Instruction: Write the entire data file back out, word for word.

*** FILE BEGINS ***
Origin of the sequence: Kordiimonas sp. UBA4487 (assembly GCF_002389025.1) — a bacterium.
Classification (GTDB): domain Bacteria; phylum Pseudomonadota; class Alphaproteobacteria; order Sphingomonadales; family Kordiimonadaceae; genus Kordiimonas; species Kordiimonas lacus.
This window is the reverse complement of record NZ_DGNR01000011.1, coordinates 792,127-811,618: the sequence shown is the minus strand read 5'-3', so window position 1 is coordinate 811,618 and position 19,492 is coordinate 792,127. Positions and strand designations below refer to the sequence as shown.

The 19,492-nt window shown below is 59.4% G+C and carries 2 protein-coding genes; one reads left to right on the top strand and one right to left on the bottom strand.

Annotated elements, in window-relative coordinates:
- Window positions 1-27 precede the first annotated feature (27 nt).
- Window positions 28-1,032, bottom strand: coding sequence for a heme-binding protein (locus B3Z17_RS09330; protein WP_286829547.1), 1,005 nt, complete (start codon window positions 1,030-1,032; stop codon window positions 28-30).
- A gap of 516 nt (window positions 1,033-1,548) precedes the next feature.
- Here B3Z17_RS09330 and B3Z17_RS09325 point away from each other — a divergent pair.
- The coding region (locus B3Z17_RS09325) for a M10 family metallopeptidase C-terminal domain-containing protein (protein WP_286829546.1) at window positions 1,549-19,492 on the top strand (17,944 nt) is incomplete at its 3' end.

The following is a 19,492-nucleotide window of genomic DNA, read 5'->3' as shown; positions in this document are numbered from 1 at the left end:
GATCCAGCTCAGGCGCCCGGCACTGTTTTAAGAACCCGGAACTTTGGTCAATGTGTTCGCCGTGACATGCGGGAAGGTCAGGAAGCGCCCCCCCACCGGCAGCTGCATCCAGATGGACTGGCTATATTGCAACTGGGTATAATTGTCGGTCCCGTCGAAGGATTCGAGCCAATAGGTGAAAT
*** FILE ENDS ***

Origin of the sequence: Kordiimonas sp. UBA4487 (assembly GCF_002389025.1) — a bacterium.
Classification (GTDB): domain Bacteria; phylum Pseudomonadota; class Alphaproteobacteria; order Sphingomonadales; family Kordiimonadaceae; genus Kordiimonas; species Kordiimonas lacus.
This window is the reverse complement of record NZ_DGNR01000011.1, coordinates 792,127-811,618: the sequence shown is the minus strand read 5'-3', so window position 1 is coordinate 811,618 and position 19,492 is coordinate 792,127. Positions and strand designations below refer to the sequence as shown.

The 19,492-nt window shown below is 59.4% G+C and carries 2 protein-coding genes; one reads left to right on the top strand and one right to left on the bottom strand.

Annotated elements, in window-relative coordinates:
- Window positions 1-27 precede the first annotated feature (27 nt).
- Window positions 28-1,032, bottom strand: coding sequence for a heme-binding protein (locus B3Z17_RS09330; protein WP_286829547.1), 1,005 nt, complete (start codon window positions 1,030-1,032; stop codon window positions 28-30).
- A gap of 516 nt (window positions 1,033-1,548) precedes the next feature.
- Here B3Z17_RS09330 and B3Z17_RS09325 point away from each other — a divergent pair.
- The coding region (locus B3Z17_RS09325) for a M10 family metallopeptidase C-terminal domain-containing protein (protein WP_286829546.1) at window positions 1,549-19,492 on the top strand (17,944 nt) is incomplete at its 3' end.

The following is a 19,492-nucleotide window of genomic DNA, read 5'->3' as shown; positions in this document are numbered from 1 at the left end:
GATCCAGCTCAGGCGCCCGGCACTGTTTTAAGAACCCGGAACTTTGGTCAATGTGTTCGCCGTGACATGCGGGAAGGTCAGGAAGCGCCCCCCCACCGGCAGCTGCATCCAGATGGACTGGCTATATTGCAACTGGGTATAATTGTCGGTCCCGTCGAAGGATTCGAGCCAATAGGTGAAAT